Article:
There has recently been a move away from elective neck dissections in the setting of salvage laryngectomy. This has mainly resulted from an appreciation of the increase in morbidity, in particular pharyngocutaneous fistula formation, and an improvement in cross-sectional imaging that has theoretically reduced the incidence of occult disease. This study set out to quantify the rate of occult neck metastasis in salvage laryngectomy patients and to also look at predictors of occult neck metastases and if more extensive surgery led to greater morbidity and complications. This was a retrospective study looking at 59 patients who underwent salvage laryngectomy at a single institution.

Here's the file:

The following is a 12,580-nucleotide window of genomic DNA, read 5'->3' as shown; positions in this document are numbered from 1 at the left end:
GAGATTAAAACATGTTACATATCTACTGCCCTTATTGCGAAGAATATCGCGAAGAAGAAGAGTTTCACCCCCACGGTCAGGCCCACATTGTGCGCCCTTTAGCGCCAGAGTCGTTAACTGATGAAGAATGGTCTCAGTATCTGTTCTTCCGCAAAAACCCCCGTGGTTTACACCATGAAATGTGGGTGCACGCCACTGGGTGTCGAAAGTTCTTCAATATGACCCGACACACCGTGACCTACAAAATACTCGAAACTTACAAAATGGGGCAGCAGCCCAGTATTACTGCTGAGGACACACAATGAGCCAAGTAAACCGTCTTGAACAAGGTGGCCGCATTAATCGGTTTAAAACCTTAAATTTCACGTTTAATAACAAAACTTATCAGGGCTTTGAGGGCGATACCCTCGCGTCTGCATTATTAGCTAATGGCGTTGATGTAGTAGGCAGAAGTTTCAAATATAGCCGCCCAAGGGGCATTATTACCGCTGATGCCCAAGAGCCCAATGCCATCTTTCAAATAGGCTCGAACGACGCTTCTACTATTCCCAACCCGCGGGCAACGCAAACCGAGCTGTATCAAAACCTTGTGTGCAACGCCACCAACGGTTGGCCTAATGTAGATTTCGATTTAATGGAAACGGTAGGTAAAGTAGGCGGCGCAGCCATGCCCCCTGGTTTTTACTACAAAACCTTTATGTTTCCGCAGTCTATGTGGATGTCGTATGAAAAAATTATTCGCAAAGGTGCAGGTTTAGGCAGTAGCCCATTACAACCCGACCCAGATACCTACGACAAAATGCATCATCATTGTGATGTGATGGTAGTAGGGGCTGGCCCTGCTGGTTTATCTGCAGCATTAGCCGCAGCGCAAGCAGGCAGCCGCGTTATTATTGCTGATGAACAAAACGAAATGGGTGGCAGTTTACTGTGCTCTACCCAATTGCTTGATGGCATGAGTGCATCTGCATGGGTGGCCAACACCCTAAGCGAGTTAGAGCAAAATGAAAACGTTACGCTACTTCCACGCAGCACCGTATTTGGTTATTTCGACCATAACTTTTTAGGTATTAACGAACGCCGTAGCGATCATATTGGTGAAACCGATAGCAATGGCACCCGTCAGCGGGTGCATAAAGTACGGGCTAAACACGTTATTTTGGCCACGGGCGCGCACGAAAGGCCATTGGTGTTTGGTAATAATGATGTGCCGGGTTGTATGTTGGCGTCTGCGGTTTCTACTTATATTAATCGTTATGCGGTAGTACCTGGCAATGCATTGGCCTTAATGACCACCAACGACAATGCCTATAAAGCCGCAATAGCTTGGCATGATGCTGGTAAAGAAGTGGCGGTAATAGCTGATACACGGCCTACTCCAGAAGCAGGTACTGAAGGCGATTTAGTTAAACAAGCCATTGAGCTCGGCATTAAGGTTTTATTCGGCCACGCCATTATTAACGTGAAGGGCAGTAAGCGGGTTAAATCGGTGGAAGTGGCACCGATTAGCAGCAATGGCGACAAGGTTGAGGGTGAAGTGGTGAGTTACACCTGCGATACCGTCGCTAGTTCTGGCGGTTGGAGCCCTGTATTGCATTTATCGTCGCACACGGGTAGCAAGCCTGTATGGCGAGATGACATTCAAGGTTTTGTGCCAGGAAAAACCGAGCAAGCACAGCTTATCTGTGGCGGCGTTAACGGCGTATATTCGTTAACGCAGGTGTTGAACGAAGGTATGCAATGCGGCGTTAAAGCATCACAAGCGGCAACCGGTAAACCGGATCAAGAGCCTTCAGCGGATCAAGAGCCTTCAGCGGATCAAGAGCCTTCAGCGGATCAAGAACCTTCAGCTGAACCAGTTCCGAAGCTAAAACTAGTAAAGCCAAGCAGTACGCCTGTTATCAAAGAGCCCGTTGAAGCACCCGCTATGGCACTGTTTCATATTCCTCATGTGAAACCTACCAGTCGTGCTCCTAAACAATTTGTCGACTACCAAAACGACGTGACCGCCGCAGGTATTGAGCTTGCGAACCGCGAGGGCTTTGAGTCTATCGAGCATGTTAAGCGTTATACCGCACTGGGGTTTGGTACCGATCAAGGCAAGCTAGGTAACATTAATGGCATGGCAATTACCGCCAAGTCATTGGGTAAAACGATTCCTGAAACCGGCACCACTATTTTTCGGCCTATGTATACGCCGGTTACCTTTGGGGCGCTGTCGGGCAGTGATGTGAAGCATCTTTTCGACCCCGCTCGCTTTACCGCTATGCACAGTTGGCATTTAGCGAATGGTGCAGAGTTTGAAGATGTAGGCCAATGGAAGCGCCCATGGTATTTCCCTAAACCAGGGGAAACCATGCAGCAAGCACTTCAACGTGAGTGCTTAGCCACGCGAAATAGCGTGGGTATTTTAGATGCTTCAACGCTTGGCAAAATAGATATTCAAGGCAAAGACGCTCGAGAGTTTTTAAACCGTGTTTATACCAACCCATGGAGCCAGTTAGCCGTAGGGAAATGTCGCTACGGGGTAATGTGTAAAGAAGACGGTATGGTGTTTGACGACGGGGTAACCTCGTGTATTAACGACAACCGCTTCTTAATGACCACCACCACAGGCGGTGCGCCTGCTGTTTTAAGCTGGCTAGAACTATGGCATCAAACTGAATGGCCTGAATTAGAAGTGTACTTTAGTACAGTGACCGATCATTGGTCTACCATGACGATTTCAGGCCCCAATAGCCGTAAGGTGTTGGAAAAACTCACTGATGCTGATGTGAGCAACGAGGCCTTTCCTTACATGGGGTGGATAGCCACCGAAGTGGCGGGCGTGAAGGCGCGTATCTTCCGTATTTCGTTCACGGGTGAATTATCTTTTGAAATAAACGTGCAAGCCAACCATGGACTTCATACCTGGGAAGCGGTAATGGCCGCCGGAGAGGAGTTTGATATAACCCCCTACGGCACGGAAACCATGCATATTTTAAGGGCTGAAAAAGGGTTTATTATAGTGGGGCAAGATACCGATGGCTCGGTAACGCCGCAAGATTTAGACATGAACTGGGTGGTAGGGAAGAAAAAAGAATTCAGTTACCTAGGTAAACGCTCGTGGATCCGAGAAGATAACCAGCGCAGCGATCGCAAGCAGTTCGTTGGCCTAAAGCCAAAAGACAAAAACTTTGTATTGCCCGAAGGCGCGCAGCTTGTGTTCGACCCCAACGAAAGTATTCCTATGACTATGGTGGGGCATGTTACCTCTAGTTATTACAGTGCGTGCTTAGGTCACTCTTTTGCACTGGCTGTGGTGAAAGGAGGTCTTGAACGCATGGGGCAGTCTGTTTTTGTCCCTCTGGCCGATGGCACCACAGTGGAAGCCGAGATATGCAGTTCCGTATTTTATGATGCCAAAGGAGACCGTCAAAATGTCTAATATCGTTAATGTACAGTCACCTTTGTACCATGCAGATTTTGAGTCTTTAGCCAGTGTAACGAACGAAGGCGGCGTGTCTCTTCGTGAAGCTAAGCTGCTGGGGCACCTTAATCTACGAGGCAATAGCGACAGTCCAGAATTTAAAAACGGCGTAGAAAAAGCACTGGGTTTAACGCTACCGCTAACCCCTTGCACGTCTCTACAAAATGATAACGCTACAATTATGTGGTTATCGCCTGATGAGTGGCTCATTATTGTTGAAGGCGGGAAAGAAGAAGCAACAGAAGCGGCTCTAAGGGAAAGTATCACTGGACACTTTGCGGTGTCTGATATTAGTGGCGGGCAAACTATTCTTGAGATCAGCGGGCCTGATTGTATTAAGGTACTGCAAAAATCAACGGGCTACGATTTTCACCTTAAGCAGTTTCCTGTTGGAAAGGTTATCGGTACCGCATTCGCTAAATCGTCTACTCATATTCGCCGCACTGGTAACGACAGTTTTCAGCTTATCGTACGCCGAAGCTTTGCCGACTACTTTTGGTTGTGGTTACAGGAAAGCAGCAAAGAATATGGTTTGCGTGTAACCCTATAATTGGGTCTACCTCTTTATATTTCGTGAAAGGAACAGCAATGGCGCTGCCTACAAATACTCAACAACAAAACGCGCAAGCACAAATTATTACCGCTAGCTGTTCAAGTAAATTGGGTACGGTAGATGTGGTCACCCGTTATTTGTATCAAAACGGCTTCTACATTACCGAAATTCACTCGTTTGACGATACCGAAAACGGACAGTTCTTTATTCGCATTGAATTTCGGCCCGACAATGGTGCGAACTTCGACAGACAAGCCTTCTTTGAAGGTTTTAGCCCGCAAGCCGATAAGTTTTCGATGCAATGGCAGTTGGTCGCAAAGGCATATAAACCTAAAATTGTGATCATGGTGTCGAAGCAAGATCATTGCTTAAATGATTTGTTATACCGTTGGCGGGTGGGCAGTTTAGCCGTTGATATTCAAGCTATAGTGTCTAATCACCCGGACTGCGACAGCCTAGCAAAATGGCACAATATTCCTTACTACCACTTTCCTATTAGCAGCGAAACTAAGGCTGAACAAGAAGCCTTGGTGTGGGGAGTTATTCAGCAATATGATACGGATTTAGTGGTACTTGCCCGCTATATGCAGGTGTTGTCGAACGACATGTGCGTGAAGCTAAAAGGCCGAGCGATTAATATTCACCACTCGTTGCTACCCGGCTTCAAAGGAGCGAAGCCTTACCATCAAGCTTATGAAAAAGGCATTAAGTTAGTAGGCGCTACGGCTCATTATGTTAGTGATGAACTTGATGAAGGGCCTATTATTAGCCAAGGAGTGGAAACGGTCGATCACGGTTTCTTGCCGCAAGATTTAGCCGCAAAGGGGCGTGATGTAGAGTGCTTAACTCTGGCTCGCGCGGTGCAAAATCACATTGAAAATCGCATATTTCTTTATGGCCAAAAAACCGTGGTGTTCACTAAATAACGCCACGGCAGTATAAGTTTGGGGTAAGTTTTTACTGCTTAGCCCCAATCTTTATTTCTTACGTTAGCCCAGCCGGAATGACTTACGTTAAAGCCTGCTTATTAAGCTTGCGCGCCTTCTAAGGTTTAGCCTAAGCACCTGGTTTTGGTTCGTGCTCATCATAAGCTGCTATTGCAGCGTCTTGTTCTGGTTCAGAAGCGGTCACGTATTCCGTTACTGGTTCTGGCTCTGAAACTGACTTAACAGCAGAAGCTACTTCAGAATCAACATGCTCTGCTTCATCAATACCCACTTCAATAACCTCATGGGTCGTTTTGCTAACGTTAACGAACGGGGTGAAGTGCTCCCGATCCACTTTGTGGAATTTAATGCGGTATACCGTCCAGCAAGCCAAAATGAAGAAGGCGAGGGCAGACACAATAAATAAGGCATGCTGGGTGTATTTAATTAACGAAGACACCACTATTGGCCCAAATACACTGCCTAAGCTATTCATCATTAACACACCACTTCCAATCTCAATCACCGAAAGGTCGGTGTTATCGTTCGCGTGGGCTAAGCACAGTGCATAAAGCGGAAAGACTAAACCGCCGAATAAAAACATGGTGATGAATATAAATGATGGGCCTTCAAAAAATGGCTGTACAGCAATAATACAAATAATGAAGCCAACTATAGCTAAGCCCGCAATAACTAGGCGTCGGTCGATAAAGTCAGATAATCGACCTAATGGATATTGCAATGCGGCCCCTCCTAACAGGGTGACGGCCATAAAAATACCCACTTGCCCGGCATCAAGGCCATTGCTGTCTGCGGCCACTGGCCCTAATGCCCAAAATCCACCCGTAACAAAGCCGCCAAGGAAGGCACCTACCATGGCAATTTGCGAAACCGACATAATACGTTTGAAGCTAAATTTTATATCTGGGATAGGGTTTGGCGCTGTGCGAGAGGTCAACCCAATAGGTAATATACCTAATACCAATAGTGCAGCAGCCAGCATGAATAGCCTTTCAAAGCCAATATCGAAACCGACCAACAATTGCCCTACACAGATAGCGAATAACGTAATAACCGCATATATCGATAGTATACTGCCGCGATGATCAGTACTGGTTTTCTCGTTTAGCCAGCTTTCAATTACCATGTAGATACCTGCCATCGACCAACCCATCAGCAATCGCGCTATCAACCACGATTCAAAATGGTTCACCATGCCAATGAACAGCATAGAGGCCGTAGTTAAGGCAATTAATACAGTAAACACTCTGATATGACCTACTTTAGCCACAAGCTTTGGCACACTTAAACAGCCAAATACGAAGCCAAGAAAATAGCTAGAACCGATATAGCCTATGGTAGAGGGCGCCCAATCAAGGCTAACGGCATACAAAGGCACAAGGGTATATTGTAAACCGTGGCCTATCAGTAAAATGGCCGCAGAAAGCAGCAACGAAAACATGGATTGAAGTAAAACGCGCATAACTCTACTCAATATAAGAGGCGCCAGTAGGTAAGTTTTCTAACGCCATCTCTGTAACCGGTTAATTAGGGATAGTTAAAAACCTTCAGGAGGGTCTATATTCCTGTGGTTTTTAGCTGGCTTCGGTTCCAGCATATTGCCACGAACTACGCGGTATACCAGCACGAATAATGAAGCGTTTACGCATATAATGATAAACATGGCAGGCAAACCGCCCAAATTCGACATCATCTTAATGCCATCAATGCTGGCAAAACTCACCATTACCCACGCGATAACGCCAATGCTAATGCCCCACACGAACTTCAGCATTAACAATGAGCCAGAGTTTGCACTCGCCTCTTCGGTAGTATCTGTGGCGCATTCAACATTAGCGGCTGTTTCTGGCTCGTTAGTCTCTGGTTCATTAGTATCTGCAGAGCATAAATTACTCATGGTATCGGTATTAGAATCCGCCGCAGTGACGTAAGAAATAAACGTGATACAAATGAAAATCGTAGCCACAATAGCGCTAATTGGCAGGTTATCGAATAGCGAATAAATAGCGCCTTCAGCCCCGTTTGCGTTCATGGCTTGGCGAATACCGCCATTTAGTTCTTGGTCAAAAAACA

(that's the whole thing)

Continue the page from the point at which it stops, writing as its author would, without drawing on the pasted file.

Eleven percent (five out of 45) of patients with no evidence of neck metastases prior to surgery had pathological evidence of nodal neck metastases after surgery. None of these occult metastases were on the contralateral side. There was no association between the extent of neck dissection and fistula formation.
There was also no difference in fistula formation with pharyngeal reconstruction. This may be because reconstruction was only used in patients with significant comorbidities, although this was not elaborated in the paper. Unfortunately, the low number of patients in the study is a significant drawback.